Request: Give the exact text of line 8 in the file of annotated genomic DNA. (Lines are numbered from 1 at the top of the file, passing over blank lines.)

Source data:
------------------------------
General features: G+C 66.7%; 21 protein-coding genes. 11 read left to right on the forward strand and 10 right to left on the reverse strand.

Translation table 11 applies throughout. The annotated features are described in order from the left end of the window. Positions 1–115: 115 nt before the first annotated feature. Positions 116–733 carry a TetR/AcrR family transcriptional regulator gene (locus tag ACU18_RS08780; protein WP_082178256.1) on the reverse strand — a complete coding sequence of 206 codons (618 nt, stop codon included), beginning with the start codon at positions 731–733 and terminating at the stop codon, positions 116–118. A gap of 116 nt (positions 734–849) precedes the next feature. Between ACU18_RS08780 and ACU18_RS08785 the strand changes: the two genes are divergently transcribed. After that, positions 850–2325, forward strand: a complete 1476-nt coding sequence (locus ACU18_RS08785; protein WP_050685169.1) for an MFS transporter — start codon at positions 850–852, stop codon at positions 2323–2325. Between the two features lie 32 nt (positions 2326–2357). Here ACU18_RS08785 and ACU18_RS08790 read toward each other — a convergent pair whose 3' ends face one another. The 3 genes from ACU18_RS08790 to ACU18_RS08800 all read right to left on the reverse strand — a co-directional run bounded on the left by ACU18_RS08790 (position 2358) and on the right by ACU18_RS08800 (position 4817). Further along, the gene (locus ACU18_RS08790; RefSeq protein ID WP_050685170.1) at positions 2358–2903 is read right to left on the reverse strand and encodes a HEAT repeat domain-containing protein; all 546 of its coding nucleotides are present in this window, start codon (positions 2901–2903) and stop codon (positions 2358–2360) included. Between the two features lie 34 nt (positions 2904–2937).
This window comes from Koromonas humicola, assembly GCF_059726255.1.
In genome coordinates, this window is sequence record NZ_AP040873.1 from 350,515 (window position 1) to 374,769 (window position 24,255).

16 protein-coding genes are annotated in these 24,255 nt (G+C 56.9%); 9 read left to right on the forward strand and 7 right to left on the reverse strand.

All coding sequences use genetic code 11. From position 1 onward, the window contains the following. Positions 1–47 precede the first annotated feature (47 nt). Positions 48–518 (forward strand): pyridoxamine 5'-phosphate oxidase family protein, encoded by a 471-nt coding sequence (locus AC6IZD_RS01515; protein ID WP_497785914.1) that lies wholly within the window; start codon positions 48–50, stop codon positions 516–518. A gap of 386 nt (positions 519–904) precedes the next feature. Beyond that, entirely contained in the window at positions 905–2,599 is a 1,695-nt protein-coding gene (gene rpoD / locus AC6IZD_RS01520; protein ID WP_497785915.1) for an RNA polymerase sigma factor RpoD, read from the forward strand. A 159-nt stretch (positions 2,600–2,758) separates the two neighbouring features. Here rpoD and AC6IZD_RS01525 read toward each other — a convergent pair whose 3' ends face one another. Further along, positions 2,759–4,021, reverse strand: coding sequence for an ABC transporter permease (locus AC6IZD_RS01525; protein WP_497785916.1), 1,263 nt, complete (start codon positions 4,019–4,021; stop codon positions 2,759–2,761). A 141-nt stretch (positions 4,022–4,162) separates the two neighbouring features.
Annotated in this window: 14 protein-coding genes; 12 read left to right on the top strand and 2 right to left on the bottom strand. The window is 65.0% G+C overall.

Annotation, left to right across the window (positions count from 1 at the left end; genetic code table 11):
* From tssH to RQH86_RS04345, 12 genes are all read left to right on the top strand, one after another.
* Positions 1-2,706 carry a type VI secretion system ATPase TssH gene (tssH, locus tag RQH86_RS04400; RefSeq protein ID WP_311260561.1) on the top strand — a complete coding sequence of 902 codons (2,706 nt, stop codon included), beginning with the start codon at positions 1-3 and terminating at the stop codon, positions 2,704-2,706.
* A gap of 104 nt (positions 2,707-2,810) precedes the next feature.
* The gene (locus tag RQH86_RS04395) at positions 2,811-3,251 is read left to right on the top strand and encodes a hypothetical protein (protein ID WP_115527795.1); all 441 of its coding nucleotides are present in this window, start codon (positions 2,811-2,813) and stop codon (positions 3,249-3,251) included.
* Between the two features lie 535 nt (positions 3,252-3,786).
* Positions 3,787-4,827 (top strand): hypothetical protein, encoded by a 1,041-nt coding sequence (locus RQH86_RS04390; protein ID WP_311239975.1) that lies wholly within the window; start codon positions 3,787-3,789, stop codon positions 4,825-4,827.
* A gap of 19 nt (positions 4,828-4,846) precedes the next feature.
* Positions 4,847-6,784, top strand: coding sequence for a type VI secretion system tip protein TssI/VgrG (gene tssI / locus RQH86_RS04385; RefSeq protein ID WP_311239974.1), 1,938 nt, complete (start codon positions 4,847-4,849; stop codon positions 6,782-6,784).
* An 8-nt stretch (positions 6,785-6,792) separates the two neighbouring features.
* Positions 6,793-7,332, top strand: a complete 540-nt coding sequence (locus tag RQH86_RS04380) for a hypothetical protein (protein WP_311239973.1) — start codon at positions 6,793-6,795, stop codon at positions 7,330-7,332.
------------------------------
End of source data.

Annotation, left to right across the window (positions count from 1 at the left end; genetic code table 11):